BEIJING, JUNE 13 -- China today announced the ouster of several key officials in charge of arts and broadcasting, apparently completing a purge of the country's vast cultural bureaucracy that began after last year's crackdown on the student-led democracy movement.
According to a terse report carried by the People's Daily, China's leading Communist Party newspaper, two vice ministers of culture and a vice minister of radio, film, and television were removed from their posts.
Diplomats who follow cultural affairs said the ousters had been in the making for several months and follow sweeping changes made at all levels of the Ministry of Culture in the aftermath of last year's crackdown.
The head of the Ministry of Culture, Wang Meng, a non-orthodox writer and administrator, was ousted last September and replaced by He Jingzhi, a poet, propagandist and ideological hard-liner. Chinese sources with access to internal Communist Party documents said at the time that party investigators searching for cultural workers tainted by "bourgeois liberalism," or Western political ideas, had encountered resistance from officials at the Ministry of Culture.
The sources said the Ministry of Culture was among a half-dozen central organizations not trusted by China's leaders. Many officials at the ministry are known to have supported the student-led popular uprising that challenged the party leadership last spring.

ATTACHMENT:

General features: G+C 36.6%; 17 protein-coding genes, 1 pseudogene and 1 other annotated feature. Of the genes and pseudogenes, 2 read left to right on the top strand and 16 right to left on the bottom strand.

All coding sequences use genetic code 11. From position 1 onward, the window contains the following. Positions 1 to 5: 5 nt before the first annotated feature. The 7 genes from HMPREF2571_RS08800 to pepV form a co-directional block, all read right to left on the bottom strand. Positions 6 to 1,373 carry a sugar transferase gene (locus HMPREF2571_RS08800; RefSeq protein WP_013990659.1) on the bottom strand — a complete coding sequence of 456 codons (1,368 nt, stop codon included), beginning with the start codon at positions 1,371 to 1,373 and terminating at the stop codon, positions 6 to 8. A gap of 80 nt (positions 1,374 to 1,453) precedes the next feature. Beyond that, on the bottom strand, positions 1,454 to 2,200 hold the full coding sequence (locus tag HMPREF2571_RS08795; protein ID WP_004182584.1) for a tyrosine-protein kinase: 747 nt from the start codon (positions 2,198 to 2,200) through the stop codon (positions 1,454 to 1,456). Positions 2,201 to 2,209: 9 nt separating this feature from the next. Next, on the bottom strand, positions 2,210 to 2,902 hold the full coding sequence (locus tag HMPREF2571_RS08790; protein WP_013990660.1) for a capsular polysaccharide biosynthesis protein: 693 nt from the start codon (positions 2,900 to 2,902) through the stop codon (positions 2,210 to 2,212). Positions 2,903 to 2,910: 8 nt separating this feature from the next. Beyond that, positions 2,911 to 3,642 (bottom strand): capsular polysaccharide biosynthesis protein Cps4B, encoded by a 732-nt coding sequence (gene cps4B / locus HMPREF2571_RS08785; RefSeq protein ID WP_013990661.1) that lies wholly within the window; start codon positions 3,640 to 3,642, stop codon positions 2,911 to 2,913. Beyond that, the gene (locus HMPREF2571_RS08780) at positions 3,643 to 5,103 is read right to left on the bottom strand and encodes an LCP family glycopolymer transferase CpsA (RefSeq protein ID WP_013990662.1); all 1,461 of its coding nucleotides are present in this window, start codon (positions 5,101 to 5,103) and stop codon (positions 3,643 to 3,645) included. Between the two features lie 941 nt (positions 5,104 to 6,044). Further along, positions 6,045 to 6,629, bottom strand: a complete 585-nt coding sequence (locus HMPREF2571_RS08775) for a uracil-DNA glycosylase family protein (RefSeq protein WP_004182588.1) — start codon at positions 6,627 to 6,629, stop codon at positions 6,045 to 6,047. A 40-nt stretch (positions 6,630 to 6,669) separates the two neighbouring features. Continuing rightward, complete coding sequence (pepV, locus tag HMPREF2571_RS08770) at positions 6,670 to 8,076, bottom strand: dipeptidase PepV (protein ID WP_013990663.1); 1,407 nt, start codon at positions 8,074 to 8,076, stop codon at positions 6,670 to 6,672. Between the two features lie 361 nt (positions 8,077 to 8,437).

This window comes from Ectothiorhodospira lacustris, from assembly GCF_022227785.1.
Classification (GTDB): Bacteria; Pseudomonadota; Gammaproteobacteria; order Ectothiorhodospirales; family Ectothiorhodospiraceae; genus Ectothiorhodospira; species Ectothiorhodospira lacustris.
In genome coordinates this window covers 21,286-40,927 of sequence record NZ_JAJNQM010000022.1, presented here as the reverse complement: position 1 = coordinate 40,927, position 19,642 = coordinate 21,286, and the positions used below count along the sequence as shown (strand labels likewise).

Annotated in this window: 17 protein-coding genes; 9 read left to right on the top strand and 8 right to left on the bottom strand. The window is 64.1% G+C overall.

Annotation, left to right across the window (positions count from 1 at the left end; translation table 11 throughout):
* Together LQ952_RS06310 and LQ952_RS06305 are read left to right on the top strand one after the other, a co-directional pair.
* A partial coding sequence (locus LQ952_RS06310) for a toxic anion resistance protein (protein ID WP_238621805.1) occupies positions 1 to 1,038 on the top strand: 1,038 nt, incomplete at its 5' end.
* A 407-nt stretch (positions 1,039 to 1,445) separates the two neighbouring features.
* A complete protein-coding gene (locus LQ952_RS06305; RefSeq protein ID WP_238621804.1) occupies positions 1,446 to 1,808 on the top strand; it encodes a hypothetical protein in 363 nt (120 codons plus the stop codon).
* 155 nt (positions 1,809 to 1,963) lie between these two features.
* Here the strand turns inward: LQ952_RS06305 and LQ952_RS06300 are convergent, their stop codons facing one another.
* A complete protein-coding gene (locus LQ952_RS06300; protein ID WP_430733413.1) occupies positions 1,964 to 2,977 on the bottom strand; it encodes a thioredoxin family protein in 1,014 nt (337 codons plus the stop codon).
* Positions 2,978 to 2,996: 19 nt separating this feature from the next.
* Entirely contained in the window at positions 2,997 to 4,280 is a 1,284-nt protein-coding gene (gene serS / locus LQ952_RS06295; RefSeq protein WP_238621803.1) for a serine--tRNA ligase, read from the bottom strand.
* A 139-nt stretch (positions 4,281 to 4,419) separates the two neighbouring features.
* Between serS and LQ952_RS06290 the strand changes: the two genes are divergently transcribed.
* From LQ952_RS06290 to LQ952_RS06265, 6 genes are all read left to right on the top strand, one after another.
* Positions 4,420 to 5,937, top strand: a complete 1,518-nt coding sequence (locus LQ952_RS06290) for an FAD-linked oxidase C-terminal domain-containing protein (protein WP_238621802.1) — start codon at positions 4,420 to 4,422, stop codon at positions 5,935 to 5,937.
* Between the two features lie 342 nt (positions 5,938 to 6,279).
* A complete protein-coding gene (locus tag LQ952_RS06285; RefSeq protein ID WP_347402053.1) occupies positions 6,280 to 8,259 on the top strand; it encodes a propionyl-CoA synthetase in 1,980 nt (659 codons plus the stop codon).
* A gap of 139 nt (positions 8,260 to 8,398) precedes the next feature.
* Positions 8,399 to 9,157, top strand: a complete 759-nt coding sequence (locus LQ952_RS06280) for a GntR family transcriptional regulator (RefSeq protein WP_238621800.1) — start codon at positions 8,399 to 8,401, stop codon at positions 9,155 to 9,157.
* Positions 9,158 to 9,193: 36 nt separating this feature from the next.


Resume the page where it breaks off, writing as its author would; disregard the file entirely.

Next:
Among those ousted was vice minister of culture Ying Ruocheng, a well-known, liberal-minded actor who once played Willy Loman in a Chinese adaptation of Arthur Miller's play, "Death of a Salesman."
Also dismissed was Chen Haosu, vice minister of radio, film and television. Chen is not known as a liberal but is apparently being held responsible for having allowed films to be made that exposed the dark side of Chinese society.
China's economic reforms, instituted a decade ago, were followed by a limited liberalization in the arts. The increased freedom allowed to artists, writers and filmmakers unleashed a small-scale renaissance. During the second half of the 1980s, Chinese novelists and filmmakers explored the boundaries of the party's permissiveness. Pioneering works examined China's past, its contemporary culture and the search for new values in a society devoid of ideals.
Films shot last year before the crackdown depicted the alienation of Chinese youth from traditional and socialist beliefs. In 1988, the government's television network broadcast a pessimistic and controversial six-part television series that portrayed China as a decaying civilization, provoking a debate over the country's backwardness.